Books I read in February 2019

February was filled with new distractions, so I only read three books, but I’m still reaching my goal to read more this year.

These are the books I read last month:

Image from Amazon.com

In January I wrote a post about Marie Kondo’s show Tidying Up on Netflix. I mentioned that I had wanted to read her book for a while. My dad saw that post and bought me the book. I have a pretty cool dad.

I liked this book and found it to be a helpful resource. What is difficult for me right now in the organizing my house category is that it is hard to find motivation when I know I am about to pack up my house and move across the country. I have been effective in going through my clothes and books and have gotten rid of them. I plan to use everything I learned in our next destination. I’m trying to feel positive, but it’s hard to feel that way right now. I’m still a lazy human.

Image from Goodreads.com

This was my book of the month pick.
I really enjoyed this book. The main character’s sister was murdered and her case was never solved. She always suspected that her sister’s boyfriend was to blame, and when she returns home to take care of her mother she discovers that he’s a nurse at her mother’s cancer facility. She starts searching for truth, starting with the boyfriend, and finds out so many things surrounding the case that she never would have known.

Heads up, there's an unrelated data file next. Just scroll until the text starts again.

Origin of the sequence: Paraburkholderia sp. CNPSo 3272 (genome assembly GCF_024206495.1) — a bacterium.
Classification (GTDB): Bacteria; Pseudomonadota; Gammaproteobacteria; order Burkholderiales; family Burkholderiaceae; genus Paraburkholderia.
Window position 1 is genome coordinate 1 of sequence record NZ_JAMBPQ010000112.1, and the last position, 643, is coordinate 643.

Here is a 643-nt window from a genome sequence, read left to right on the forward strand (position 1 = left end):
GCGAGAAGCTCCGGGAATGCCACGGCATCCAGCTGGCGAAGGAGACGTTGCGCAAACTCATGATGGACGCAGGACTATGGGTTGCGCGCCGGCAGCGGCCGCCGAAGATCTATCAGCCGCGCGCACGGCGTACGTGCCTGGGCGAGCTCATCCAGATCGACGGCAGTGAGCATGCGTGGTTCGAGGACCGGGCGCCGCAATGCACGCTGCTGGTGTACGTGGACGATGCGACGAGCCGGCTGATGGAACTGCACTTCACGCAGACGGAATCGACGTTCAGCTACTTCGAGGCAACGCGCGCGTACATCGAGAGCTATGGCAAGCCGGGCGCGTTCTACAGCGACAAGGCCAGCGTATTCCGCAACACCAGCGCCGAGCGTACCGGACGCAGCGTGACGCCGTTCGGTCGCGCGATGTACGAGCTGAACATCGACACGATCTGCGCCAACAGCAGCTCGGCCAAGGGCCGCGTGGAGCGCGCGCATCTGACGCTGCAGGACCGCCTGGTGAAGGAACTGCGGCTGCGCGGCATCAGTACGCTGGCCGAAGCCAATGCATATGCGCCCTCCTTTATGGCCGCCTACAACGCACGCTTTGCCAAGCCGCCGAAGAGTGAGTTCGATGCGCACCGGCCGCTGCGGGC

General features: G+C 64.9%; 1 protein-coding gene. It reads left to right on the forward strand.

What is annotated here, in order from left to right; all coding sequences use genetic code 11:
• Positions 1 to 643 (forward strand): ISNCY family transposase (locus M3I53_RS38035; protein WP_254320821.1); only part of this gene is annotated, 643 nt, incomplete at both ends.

I keep reading books with a lot of mystery and murder in them. I get sucked in so easily, and I sometimes wonder how this is affecting my mental health, but it’s also hard to care. I definitely recommend this book to anyone who loves mysteries surrounding families and murders.

Image from Amazon.com

This is another book that I got from amazon first reads. I’m always apprehensive to read books I get from first reads, because it seems like the majority of my choices have been duds or have just been really hard to get through. I don’t really like reading boring books.
Luckily, this book was awesome. It’s from the perspective of Katie, whose father was arrested six years before after being convicted of statutory rape. Katie’s then best friend was the accuser, and Katie never believed her father was guilty. The book starts off right before her father is released from prison and is filled with flashbacks from the summer the crime was supposedly committed. Katie finally starts to discover different things about the case that she had been kept in the dark about as a teenager.
This book has such a good plot and shows so much character development. Katie begins to understand why she does the things she does and reacts in certain ways. It was really interesting from a counseling perspective. Definitely glad I chose this book.

Advertisements